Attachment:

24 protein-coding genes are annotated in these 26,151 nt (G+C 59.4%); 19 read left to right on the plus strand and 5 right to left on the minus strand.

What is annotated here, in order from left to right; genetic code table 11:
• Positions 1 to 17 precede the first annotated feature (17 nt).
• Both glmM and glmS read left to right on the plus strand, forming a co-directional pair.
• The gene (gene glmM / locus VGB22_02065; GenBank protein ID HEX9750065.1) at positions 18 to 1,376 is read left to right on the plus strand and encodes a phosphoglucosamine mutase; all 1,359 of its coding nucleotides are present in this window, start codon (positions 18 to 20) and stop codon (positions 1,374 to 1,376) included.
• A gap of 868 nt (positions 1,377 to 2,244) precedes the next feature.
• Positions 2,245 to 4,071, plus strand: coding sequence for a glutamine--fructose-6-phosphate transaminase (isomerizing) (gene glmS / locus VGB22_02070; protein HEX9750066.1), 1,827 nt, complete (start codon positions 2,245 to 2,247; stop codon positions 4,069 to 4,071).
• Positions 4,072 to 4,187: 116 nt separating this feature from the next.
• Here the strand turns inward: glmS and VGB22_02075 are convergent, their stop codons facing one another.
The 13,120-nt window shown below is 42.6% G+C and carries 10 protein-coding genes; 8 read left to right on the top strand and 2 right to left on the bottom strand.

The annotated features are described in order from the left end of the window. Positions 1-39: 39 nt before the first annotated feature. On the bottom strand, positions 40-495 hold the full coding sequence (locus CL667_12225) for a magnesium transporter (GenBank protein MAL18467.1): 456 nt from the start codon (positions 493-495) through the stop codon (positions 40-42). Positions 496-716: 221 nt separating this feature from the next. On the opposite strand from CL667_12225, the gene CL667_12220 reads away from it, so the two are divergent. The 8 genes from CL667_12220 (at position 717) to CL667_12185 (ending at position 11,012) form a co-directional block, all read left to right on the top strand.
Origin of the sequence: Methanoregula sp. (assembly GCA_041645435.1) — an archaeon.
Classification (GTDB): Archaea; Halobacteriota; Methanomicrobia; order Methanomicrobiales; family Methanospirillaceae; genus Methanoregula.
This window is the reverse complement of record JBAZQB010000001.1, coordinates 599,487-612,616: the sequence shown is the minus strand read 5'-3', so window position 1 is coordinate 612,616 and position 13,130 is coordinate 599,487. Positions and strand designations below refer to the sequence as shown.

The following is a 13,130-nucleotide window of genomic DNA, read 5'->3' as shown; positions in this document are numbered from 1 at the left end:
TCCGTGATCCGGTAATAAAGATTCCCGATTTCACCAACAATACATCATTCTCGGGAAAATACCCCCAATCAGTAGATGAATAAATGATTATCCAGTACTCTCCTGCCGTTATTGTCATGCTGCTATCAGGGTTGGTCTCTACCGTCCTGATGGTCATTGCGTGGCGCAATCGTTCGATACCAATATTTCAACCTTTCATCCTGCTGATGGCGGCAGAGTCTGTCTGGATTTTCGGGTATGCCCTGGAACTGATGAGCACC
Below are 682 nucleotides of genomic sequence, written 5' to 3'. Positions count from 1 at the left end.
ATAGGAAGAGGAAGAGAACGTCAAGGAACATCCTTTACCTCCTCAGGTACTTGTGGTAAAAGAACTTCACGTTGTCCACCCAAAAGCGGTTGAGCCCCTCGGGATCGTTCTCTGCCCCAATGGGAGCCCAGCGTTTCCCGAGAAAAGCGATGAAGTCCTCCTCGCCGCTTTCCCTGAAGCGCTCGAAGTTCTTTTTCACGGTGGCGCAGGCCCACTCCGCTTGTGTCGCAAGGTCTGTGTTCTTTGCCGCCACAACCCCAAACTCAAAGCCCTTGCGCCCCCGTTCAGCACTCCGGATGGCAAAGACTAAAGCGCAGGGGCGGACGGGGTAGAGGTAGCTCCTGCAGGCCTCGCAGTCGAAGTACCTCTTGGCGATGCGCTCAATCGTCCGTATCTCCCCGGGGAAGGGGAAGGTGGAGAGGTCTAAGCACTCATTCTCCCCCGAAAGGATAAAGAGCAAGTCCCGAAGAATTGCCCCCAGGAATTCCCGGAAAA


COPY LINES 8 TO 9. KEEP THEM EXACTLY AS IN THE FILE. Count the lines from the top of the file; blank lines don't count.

• Positions 4,072 to 4,187: 116 nt separating this feature from the next.
• Here the strand turns inward: glmS and VGB22_02075 are convergent, their stop codons facing one another.